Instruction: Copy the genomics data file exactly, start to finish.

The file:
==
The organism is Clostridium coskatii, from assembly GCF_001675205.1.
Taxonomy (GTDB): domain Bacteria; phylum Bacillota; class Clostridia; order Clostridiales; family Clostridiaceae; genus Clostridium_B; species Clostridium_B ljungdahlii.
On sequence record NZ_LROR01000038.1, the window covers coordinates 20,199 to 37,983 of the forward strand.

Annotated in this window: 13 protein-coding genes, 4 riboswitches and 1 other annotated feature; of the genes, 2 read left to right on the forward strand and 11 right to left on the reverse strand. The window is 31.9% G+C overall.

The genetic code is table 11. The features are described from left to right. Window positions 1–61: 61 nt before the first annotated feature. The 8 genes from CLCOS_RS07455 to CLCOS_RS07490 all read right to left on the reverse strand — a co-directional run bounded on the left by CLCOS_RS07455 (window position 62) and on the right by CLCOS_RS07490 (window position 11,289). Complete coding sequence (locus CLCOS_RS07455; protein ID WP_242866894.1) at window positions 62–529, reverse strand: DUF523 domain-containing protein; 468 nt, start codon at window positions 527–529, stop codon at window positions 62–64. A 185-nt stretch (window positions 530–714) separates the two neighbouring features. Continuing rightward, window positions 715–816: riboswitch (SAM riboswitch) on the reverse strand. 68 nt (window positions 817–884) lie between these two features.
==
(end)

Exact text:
The organism is Clostridium coskatii, from assembly GCF_001675205.1.
Taxonomy (GTDB): domain Bacteria; phylum Bacillota; class Clostridia; order Clostridiales; family Clostridiaceae; genus Clostridium_B; species Clostridium_B ljungdahlii.
On sequence record NZ_LROR01000038.1, the window covers coordinates 20,199 to 37,983 of the forward strand.

Annotated in this window: 13 protein-coding genes, 4 riboswitches and 1 other annotated feature; of the genes, 2 read left to right on the forward strand and 11 right to left on the reverse strand. The window is 31.9% G+C overall.

The genetic code is table 11. The features are described from left to right. Window positions 1–61: 61 nt before the first annotated feature. The 8 genes from CLCOS_RS07455 to CLCOS_RS07490 all read right to left on the reverse strand — a co-directional run bounded on the left by CLCOS_RS07455 (window position 62) and on the right by CLCOS_RS07490 (window position 11,289). Complete coding sequence (locus CLCOS_RS07455; protein ID WP_242866894.1) at window positions 62–529, reverse strand: DUF523 domain-containing protein; 468 nt, start codon at window positions 527–529, stop codon at window positions 62–64. A 185-nt stretch (window positions 530–714) separates the two neighbouring features. Continuing rightward, window positions 715–816: riboswitch (SAM riboswitch) on the reverse strand. 68 nt (window positions 817–884) lie between these two features.